Reflecting on Honey, I’m Home
In the final episode of Honey, I’m Home, Chris Edser, Renate Henschke and Jonathon Oxlade look to their communities to discuss the importance of friendship. In a time of widespread isolation, Honey, I’m Home has seen artists collaborating via Zoom, phone calls and, yes, sometimes even in real life to create something new.
Here, the team reflects on the process of creating the series, the things they’ve learned and how it’s helped them develop a new understanding of the concept of home.
What was your biggest take away from Honey, I’m Home? What did you value most about the experience?
Chris Edser: For me Honey, I’m Home was an amazing opportunity to experiment and try some things I hadn’t done for a while, or at all. After years of working, I’d fallen into patterns that for me were effective and easy, but this project led us to all try new processes. I really valued being given the freedom and trust to make pieces with Renate and Jonathon that we may have talked about, but never had the opportunity to try. We’re good friends and have worked together before, but this project made me appreciate their skills and qualities as collaborators even more.
Renate Henschke: I think the biggest takeaway were the practical skills that I learnt throughout the process. Chris taught Jox and I learned how to use Dragonframe, which is a stop-motion animation software. We also learned how to rotoscope and I really enjoyed doing the illustration. I taught myself how to use Garageband, which I’ve been meaning to do for a while and I even got to make music for some of the episodes.
I also really value the opportunity we had to make this in the first place and being given total freedom from Windmill to follow our dreams and make these mini artworks. It was such a joy to work with two of my dear friends who I admire.
Jonathon Oxlade: Chris, Renate and I have been really good friends for a long time. The opportunity to work with them creatively and to upskill during this time has been a lot of fun. At the beginning of the process I wanted each of these artworks to provide a breath of fresh air from whatever was going on in people’s lives. To create the series has been such a joy. To have had the opportunity to release something into the world that we’ve collaborated on with so many incredible artists has been a real privilege.
How did the series change as you made it? Did your initial vision for the episodes shift as everything began to develop?
CE: It started with us literally trying to use what was around our homes, but as the state opened up we tried to use the talented people in the Windmill Theatre family more and collaborate in different ways.
RH: I think when we first came up with the series, we had a really clear vision of what we wanted. But, part of the project was collaborating with artists that were on Windmill’s books for 2020. So, it was really fun setting them tasks and then responding to them. As much as we knew what we were doing and what we wanted, some of our ideas shifted once we saw their awesome ideas and contributions. It was a really lovely way to work.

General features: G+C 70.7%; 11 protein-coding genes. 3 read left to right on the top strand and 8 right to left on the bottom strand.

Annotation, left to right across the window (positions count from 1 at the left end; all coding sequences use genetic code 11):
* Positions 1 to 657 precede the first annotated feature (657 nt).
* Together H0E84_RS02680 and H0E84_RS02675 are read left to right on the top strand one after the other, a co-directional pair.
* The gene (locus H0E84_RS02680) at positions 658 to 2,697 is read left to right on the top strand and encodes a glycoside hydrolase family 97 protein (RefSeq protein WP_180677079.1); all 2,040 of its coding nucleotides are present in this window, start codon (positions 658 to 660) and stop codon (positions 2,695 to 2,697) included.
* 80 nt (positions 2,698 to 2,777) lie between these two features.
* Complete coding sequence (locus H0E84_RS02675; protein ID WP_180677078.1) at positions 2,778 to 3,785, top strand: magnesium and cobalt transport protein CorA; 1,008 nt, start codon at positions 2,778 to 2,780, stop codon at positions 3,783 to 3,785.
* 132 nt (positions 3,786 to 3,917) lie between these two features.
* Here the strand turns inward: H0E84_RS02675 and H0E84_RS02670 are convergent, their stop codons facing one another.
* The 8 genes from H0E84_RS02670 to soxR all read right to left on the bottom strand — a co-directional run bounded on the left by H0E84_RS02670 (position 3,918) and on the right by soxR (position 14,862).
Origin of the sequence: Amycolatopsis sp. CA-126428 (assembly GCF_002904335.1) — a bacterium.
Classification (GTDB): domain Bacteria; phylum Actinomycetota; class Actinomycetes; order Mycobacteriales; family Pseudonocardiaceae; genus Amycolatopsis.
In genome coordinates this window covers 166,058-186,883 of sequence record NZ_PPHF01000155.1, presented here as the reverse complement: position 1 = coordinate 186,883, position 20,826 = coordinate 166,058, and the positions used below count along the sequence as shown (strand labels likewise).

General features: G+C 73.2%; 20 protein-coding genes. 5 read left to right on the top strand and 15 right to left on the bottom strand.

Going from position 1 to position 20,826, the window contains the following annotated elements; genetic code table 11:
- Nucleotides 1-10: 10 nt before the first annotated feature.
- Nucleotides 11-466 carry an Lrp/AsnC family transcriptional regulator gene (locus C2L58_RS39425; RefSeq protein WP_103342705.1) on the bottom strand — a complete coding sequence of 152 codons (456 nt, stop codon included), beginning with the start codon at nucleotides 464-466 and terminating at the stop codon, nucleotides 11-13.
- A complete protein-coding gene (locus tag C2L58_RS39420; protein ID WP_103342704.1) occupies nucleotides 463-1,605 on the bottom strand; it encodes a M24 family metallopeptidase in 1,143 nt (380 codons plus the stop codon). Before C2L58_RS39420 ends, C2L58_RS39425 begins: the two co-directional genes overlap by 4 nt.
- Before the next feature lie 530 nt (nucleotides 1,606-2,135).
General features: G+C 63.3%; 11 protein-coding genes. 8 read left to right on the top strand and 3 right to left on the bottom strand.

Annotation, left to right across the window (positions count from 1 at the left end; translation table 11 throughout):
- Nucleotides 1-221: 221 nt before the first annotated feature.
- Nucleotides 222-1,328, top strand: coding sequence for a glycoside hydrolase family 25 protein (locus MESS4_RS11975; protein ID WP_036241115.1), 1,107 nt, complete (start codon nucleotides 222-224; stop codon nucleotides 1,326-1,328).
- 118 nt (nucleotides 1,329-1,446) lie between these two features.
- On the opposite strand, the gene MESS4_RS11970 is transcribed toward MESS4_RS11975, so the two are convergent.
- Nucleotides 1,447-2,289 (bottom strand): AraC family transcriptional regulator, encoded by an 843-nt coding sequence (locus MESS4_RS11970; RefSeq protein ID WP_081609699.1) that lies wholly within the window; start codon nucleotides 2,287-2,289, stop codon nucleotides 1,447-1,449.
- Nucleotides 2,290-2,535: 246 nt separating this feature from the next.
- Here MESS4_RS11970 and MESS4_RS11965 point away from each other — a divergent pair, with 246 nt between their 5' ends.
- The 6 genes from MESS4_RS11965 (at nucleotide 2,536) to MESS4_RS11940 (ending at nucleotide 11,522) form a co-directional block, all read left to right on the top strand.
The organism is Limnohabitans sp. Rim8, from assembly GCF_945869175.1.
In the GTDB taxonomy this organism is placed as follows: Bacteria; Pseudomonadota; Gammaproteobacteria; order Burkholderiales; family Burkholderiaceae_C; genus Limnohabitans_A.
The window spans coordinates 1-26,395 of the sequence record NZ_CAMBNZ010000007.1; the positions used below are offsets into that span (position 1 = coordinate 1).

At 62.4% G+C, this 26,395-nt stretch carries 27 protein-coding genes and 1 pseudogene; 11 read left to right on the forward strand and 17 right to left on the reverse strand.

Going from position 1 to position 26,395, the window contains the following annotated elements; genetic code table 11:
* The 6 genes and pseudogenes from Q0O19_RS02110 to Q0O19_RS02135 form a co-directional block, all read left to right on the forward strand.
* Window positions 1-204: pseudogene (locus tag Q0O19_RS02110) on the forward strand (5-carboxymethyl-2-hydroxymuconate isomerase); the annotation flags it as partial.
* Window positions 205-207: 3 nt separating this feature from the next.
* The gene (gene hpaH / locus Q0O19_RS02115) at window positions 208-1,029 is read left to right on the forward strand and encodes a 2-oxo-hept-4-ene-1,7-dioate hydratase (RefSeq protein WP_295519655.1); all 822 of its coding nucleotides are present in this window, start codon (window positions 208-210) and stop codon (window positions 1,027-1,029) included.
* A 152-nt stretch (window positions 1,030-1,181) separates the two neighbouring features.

What is the most useful household object when creating an animated series? What was your most used object/ utensil/ thing?
CE: I’m currently housesitting Jonathon’s place and came across Elizabeth Hay’s blue can-opener. Her performance in Honey, I’m Home was outstanding, but she also allowed me to get at some chickpeas.
How has the concept of ‘home’, or ‘staying at home’ changed for you since making the series?
CE: I learned to appreciate the value of having different spaces for different purposes, even if they are quite small and only used sometimes. Parts of my garden, my shed, my studio workroom and other parts of my house were utilised and appreciated during this project.
RH: I think I found the structure of the project and having to output an episode every two weeks really useful in getting through the initial hard time of when COVID first hit. It helped having to look inward and finding materials within the home and finding solutions that were there in front of you. I’ve always liked being at home, but it felt really nice being productive at home.
JO: Each of us travels a lot for work or, at least, is split between lots of different projects at any one time. While the year has been tough for a lot of reasons, the opportunity to have a singular focus and to get back to our craft and to develop… it was really special. Home has meant staying still and learning to enjoy the process of slowing down a bit, I think.
Honey, I’m Home is now streaming via Windmill at Home. Click here to watch.
Honey, I’m Home has been supported by the Government of South Australia through Arts South Australia’s COVID-19 Grants Program.